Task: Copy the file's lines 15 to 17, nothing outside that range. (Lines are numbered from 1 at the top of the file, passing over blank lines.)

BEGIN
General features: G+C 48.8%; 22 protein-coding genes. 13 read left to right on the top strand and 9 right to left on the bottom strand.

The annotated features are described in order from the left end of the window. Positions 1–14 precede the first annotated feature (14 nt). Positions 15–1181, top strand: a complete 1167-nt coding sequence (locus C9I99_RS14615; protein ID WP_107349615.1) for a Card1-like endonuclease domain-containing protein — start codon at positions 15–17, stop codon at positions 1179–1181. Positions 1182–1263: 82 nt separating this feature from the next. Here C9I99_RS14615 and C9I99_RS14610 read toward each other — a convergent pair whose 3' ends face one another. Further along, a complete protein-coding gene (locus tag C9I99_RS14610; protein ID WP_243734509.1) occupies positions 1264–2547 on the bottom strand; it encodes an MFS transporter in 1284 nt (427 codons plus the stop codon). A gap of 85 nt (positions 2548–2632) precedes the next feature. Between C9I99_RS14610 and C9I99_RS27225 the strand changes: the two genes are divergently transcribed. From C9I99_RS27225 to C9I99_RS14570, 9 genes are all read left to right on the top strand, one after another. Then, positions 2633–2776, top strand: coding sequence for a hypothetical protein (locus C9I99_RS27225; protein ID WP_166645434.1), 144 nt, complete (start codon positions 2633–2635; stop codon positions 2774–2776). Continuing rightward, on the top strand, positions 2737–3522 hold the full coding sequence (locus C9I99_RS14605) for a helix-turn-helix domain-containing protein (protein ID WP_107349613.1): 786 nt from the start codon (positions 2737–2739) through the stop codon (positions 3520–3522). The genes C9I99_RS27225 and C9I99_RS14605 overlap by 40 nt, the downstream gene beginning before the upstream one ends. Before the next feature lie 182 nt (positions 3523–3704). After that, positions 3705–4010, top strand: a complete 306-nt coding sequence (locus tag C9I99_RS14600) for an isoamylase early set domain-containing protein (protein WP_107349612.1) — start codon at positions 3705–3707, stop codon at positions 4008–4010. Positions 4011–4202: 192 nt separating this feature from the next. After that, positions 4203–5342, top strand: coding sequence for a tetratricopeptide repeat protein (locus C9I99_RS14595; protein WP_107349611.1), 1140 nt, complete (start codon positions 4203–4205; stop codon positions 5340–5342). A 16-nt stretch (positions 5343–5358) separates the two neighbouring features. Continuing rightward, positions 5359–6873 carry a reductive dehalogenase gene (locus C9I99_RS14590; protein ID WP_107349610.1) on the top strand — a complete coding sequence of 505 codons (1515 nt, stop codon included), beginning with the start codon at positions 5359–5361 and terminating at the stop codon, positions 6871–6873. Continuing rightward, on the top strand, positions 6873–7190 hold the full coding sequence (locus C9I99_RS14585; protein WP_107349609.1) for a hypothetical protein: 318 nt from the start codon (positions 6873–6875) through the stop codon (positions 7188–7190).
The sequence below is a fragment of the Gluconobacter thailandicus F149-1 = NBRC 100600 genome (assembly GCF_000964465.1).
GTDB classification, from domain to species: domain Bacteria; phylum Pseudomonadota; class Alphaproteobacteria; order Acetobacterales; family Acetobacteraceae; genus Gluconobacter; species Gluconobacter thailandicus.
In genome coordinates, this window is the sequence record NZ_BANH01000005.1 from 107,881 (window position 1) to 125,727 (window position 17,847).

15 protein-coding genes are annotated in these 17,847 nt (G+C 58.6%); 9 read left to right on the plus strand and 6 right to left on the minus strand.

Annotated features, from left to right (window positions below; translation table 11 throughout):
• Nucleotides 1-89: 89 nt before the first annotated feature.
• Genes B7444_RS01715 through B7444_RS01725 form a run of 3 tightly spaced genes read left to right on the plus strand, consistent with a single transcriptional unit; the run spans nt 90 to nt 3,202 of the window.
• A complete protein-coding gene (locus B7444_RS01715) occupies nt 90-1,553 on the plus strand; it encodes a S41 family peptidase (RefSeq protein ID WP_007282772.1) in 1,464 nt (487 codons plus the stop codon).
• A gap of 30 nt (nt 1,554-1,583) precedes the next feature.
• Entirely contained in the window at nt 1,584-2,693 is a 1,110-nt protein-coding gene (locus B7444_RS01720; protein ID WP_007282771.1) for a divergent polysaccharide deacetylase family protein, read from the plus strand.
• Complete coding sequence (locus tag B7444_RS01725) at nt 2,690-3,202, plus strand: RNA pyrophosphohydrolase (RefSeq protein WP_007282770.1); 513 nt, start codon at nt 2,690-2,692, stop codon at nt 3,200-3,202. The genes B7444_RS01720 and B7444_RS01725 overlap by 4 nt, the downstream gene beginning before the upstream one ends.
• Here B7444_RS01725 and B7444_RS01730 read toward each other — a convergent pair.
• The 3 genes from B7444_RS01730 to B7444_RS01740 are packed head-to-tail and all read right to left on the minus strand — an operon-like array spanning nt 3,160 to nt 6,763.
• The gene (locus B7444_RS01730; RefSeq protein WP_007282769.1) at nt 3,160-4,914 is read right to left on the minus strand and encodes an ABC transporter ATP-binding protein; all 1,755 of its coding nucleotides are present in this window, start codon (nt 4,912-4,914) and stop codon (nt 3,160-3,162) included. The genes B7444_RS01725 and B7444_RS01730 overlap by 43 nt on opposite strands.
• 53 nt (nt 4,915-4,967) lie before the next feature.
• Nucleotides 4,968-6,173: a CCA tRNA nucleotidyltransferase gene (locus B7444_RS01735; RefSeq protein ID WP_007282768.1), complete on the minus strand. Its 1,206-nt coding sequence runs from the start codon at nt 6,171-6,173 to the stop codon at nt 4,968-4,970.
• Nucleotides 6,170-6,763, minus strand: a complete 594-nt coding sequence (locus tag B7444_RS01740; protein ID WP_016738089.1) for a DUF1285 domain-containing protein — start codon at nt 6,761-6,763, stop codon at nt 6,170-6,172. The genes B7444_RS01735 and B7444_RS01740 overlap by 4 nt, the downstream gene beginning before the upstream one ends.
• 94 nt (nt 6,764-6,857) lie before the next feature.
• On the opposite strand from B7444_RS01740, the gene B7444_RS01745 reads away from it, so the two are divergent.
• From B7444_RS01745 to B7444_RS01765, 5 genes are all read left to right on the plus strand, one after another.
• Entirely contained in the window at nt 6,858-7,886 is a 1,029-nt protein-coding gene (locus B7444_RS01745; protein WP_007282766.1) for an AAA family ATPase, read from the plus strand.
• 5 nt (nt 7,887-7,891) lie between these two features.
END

• The 3 genes from B7444_RS01730 to B7444_RS01740 are packed head-to-tail and all read right to left on the minus strand — an operon-like array spanning nt 3,160 to nt 6,763.
• The gene (locus B7444_RS01730; RefSeq protein WP_007282769.1) at nt 3,160-4,914 is read right to left on the minus strand and encodes an ABC transporter ATP-binding protein; all 1,755 of its coding nucleotides are present in this window, start codon (nt 4,912-4,914) and stop codon (nt 3,160-3,162) included. The genes B7444_RS01725 and B7444_RS01730 overlap by 43 nt on opposite strands.
• 53 nt (nt 4,915-4,967) lie before the next feature.